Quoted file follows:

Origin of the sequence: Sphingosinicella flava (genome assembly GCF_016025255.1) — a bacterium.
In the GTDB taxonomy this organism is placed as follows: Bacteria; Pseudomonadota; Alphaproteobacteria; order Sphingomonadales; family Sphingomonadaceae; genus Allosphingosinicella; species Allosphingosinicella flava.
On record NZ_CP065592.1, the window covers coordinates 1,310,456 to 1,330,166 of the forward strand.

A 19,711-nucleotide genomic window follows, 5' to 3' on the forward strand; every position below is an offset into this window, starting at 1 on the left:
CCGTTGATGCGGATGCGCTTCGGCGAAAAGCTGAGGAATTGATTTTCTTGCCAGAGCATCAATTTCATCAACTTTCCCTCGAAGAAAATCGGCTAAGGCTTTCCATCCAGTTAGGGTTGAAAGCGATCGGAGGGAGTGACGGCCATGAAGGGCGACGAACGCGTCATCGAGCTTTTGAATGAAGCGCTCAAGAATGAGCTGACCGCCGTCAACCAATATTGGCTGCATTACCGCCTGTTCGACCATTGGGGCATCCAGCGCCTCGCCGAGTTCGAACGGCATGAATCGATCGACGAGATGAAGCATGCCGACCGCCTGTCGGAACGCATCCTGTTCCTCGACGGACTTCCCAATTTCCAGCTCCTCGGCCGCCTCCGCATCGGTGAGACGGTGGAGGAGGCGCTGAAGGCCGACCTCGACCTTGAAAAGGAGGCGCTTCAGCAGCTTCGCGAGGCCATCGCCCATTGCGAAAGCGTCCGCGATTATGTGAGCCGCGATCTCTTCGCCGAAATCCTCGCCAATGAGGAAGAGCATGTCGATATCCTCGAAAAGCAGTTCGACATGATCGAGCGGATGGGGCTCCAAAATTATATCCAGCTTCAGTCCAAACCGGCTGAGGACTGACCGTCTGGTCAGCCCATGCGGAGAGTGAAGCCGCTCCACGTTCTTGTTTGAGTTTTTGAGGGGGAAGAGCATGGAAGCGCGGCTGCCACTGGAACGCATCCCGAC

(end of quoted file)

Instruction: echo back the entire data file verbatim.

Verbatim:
Origin of the sequence: Sphingosinicella flava (genome assembly GCF_016025255.1) — a bacterium.
In the GTDB taxonomy this organism is placed as follows: Bacteria; Pseudomonadota; Alphaproteobacteria; order Sphingomonadales; family Sphingomonadaceae; genus Allosphingosinicella; species Allosphingosinicella flava.
On record NZ_CP065592.1, the window covers coordinates 1,310,456 to 1,330,166 of the forward strand.

A 19,711-nucleotide genomic window follows, 5' to 3' on the forward strand; every position below is an offset into this window, starting at 1 on the left:
CCGTTGATGCGGATGCGCTTCGGCGAAAAGCTGAGGAATTGATTTTCTTGCCAGAGCATCAATTTCATCAACTTTCCCTCGAAGAAAATCGGCTAAGGCTTTCCATCCAGTTAGGGTTGAAAGCGATCGGAGGGAGTGACGGCCATGAAGGGCGACGAACGCGTCATCGAGCTTTTGAATGAAGCGCTCAAGAATGAGCTGACCGCCGTCAACCAATATTGGCTGCATTACCGCCTGTTCGACCATTGGGGCATCCAGCGCCTCGCCGAGTTCGAACGGCATGAATCGATCGACGAGATGAAGCATGCCGACCGCCTGTCGGAACGCATCCTGTTCCTCGACGGACTTCCCAATTTCCAGCTCCTCGGCCGCCTCCGCATCGGTGAGACGGTGGAGGAGGCGCTGAAGGCCGACCTCGACCTTGAAAAGGAGGCGCTTCAGCAGCTTCGCGAGGCCATCGCCCATTGCGAAAGCGTCCGCGATTATGTGAGCCGCGATCTCTTCGCCGAAATCCTCGCCAATGAGGAAGAGCATGTCGATATCCTCGAAAAGCAGTTCGACATGATCGAGCGGATGGGGCTCCAAAATTATATCCAGCTTCAGTCCAAACCGGCTGAGGACTGACCGTCTGGTCAGCCCATGCGGAGAGTGAAGCCGCTCCACGTTCTTGTTTGAGTTTTTGAGGGGGAAGAGCATGGAAGCGCGGCTGCCACTGGAACGCATCCCGAC